Monday, July 3, 2017

Reverend's Preview: Outfest 2017 Promises to be Fabulous


 

Nearly 200 LGBTQ short and feature-length films from around the world will be screened during Outfest 2017. That would be a lot of celluloid if movies were still released in non-digital formats. Running July 6th-16th at various venues in and around Los Angeles, the annual festival will be more fabulous than ever thanks to its roster of local premieres.


Outfest began as a three-day media conference on the campus of UCLA way back in 1982. 35 years later, it is the largest LGBTQ film fest in the world and the largest of the many film festivals that take place in LA each year. 40,000 attendees, filmmakers, community leaders and other bigwigs (in some cases, such as the screening of Suspiciously Large Woman: Bob the Drag Queen Comedy Special on July 10th, people literally wearing big wigs) participate in Outfest’s plentiful screenings, panels and parties.

Caftans might actually be fashionable this year thanks to the July 12th debut of The Fabulous Allan Carr. While his name may be unfamiliar to the under-40 crowd, plenty of us more mature gays recall the flamboyant producer of such big-screen musicals as Grease, Grease 2 and Can’t Stop the Music as well as the original Broadway production of La Cage aux Folles. Award-winning documentarian Jeffrey Schwarz (who previously made Vito, I Am Divine and Tab Hunter Confidential) crafted this loving expose of Carr, who also helmed the notorious 1989 Academy Awards ceremony before his untimely death at the age of 62.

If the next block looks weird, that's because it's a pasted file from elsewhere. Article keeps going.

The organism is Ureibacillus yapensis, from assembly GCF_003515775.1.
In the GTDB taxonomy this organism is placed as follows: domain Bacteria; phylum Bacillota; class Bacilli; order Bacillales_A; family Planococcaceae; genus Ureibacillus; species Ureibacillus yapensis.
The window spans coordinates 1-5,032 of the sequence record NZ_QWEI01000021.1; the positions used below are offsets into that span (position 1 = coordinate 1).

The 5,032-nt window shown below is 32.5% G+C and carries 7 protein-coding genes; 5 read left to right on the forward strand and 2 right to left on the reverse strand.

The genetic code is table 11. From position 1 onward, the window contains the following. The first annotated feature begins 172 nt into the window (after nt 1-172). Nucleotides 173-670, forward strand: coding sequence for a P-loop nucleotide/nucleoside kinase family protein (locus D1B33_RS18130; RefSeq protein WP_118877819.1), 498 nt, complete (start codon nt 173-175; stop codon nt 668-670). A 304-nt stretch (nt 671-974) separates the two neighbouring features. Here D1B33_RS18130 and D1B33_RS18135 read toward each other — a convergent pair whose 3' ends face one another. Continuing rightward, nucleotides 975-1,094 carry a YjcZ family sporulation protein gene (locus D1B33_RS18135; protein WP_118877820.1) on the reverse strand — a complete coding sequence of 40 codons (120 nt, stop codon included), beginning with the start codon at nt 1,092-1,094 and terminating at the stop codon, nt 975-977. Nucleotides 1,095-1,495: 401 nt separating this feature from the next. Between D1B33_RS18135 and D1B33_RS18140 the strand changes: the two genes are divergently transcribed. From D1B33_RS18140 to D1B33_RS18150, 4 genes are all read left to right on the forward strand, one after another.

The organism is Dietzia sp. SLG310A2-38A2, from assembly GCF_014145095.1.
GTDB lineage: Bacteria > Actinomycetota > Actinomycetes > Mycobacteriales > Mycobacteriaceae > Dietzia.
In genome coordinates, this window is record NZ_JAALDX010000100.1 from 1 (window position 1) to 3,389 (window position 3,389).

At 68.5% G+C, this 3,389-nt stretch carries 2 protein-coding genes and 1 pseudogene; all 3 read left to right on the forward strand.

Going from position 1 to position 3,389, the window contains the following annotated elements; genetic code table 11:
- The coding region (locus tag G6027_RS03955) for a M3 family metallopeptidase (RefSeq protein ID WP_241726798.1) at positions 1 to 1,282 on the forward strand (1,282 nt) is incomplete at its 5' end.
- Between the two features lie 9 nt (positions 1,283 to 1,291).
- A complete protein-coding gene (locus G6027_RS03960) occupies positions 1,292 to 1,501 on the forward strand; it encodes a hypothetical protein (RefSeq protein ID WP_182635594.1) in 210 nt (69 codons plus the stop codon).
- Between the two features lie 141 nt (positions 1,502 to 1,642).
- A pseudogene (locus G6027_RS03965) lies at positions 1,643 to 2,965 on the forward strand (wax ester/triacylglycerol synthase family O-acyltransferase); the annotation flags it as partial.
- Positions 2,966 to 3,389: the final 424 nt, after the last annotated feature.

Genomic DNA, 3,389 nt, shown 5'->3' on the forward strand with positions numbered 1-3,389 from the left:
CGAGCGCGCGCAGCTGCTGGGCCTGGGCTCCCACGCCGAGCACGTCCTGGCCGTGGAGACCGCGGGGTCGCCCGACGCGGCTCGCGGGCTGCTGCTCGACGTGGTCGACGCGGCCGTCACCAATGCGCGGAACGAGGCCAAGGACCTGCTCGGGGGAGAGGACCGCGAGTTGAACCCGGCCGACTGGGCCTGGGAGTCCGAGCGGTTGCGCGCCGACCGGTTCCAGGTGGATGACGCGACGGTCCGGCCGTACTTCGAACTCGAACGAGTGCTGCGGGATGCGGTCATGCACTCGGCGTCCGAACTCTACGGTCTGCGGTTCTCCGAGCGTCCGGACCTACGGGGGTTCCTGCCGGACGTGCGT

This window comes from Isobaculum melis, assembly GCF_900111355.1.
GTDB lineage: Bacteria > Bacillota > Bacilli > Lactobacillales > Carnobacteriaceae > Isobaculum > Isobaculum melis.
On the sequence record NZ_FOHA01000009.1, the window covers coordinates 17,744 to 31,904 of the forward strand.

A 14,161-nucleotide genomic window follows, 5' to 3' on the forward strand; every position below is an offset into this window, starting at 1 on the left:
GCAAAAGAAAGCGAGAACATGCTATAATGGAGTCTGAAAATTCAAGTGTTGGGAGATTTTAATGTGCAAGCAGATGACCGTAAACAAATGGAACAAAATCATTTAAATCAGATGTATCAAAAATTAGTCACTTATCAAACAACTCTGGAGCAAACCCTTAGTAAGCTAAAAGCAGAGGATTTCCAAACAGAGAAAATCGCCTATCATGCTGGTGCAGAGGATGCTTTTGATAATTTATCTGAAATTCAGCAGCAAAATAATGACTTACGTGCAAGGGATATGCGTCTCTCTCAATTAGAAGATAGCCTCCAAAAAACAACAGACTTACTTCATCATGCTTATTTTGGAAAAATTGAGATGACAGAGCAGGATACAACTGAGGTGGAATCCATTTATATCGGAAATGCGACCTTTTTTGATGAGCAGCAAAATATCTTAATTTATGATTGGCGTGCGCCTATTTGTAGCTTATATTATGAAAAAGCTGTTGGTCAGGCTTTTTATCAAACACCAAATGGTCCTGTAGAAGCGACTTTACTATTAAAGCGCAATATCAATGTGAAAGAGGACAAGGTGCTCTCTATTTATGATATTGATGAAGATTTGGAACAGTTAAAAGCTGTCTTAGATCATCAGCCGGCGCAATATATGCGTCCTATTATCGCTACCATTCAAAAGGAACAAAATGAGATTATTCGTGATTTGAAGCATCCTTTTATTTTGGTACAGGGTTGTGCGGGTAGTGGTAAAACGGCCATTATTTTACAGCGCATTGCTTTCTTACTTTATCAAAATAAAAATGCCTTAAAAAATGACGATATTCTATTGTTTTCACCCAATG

“Growing up I was totally obsessed with the movie Grease, which came out when I was nine years old,” Schwarz confessed to me via email. “Unbeknownst to me at the time, there was a visionary producer responsible for making all this magic happen and his name was Allan Carr.”


Schwarz continued: “I was delighted to discover Robert Hofler’s Allan Carr biography Party Animals, and knew right away it had all the elements I look for when choosing a subject. A film adaptation would tie together themes of all my previous documentaries, (which are) stories of visionary mavericks who create larger than life personas to make their dreams a reality; all are stories of outsiders becoming insiders.”

Carr became a multi-millionaire with Grease, which remained the most successful live-action movie musical from 1978 until this year’s Beauty and the Beast. Sadly, he lost much of his fortune not to mention his reputation just two years later when he produced the uber-campy Village People biopic Can’t Stop the Music. “The challenge with The Fabulous Allan Carr was to look beyond the caricature and explore the inner life of a complicated, contradictory man,” Schwarz said.

Schwarz was able to secure the on-camera participation of many of Carr’s friends and collaborators such as Bruce Vilanch, Lorna Luft, Steve Guttenberg, Valerie Perrine, Maxwell Caulfield and more. “So many people wanted to be part of this film because they loved Allan but there were also some who wanted to make sure we saw him as a human being with his own faults and insecurities,” according to Schwarz. “Everyone we spoke to helped present a portrait of a man whose mission in life was to make people happy, but happiness in his own personal life was sometimes elusive.”